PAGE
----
The Arkansas House of Representatives gave final approval today to a bill that would allow businesses and individuals to discriminate against people who offend their religious beliefs -- such as by being LGBT or following a different faith.
The House, which had passed a version of the bill earlier, overwhelmingly OK'd three amendments added by the state Senate, the Arkansas Democrat-Gazette reports, and it now goes to Gov. Asa Hutchinson, who has pledged to sign it into law.
None of the amendments changed the basic intent of the legislation, House Bill 1228, which is titled the Religious Freedom Restoration Act. It is similar to the Indiana RFRA, signed into law by Gov. Mike Pence last week. It would forbid the state to "substantially burden" a person's religious practices unless there is a compelling government interest in doing so. As is the case with Indiana's controversial new law, the Arkansas legislation defines "person" to include businesses and organizations, meaning it would allow such groups to cite religious beliefs in turning away customers.
Rep. Bob Ballinger, the bill's sponsor, said it "identically mirrors" the federal RFRA, signed into law by President Clinton in 1993, but there are some key differences. The federal law does not explicitly allow for-profit businesses to claim a right to free exercise of religion, but the Arkansas law, like Indiana's, does. Both also let parties assert religious rights in lawsuits in which the government is not involved -- say, if a same-sex couple sued a vendor of wedding goods for declining to serve them. (For the record, some courts have held that the federal RFRA can apply to private parties' disputes; others have said it does not.)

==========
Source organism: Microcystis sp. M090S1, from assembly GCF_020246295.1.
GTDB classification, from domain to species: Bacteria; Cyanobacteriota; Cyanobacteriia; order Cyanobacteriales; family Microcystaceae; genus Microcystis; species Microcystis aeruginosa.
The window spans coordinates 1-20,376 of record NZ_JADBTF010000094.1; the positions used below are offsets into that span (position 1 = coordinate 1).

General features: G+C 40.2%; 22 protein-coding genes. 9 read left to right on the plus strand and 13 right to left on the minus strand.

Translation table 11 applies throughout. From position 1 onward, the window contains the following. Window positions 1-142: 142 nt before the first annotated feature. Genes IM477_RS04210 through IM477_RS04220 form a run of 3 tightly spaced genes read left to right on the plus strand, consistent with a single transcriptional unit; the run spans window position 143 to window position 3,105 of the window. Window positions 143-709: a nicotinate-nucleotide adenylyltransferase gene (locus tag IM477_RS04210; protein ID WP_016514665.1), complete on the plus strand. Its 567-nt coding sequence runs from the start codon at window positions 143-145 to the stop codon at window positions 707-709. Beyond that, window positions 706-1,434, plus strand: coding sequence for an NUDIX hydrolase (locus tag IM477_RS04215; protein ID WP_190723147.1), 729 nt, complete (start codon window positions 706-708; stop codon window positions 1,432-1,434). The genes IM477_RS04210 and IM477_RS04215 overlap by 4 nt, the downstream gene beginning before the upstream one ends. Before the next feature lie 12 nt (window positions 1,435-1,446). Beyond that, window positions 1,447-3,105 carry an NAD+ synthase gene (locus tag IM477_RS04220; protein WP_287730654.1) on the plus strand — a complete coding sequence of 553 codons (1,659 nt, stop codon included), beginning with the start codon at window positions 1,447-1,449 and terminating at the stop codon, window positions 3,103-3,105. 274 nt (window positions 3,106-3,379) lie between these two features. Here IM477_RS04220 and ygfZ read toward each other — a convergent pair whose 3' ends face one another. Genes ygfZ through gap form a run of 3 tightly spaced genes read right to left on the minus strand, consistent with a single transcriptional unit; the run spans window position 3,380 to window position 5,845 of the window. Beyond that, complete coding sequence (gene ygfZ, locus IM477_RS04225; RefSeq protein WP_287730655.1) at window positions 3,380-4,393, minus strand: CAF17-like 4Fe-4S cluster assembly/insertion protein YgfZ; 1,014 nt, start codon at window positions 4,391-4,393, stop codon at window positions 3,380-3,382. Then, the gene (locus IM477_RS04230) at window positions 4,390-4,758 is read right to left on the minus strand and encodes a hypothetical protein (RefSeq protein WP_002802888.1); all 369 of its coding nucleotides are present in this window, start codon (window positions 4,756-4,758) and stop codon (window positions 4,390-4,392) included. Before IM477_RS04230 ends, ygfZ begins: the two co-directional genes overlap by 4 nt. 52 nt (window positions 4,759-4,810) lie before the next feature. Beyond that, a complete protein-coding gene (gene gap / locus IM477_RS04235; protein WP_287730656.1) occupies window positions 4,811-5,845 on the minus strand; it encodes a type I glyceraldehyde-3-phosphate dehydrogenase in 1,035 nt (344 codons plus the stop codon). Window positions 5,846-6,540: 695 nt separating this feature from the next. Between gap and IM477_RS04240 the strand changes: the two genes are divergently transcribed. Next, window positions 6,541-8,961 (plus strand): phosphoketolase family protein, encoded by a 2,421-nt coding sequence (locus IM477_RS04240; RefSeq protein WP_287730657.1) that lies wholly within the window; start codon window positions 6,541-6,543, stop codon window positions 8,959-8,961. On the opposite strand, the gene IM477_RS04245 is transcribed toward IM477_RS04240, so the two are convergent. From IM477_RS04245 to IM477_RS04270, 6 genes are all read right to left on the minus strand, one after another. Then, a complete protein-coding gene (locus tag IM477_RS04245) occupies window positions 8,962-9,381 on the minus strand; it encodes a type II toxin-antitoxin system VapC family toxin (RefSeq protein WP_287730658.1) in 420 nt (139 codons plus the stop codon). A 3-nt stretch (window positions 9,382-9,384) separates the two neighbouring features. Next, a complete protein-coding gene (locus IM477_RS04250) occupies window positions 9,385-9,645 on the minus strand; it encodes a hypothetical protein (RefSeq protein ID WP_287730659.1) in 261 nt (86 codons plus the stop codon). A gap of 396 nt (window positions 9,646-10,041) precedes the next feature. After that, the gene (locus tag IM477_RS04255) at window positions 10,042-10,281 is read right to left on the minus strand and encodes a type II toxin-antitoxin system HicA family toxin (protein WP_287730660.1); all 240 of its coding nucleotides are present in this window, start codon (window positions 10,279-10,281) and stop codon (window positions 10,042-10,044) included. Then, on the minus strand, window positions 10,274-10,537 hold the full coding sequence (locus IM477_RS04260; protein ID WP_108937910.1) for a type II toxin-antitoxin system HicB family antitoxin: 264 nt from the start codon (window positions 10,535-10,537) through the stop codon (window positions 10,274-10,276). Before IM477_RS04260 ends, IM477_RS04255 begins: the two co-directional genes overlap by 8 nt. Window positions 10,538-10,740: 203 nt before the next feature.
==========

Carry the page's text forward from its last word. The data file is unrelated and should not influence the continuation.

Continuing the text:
"Even so, the point of the language expressly applying HB 1228 to disputes between private parties is clear: To provide added ammunition in a court case over someone claiming a religious exemption," writes Arkansas Times blogger Lindsey Millar. "And we all know what sort of religious exemptions the law was crafted to address, despite claims [from] Ballinger that he was motivated to run the bill to protect religious beliefs, not to promote discrimination."
Some legislators attempted to amend the bill to make clear that it would not allow discrimination, but those efforts ultimately failed. "If you start shaving out exemptions in laws, next thing you know, you'll gut the law because everyone will want an exemption," Sen. Bart Hester, one of the bill's leading backers, told The New York Times. Attempts to return the bill to committee also failed.
Businesses such as Walmart, which is headquartered in Arkansas, and Apple (along with its CEO, Tim Cook), have spoken out against this and similar bills. The outcry that has focused on Indiana in the past few days will soon expand to include Arkansas, said Human Rights Campaign president Chad Griffin, an Arkansas native, in a statement calling on Gov. Hutchinson to veto the bill.
"The legislation is shameful, pure and simple," said Griffin Tuesday. "Governor Hutchinson has a moral duty to veto this legislation, or his reputation will be forever stained by siding with a divisive political faction over the rights of his own people -- and by dragging my home state toward the wrong side of history."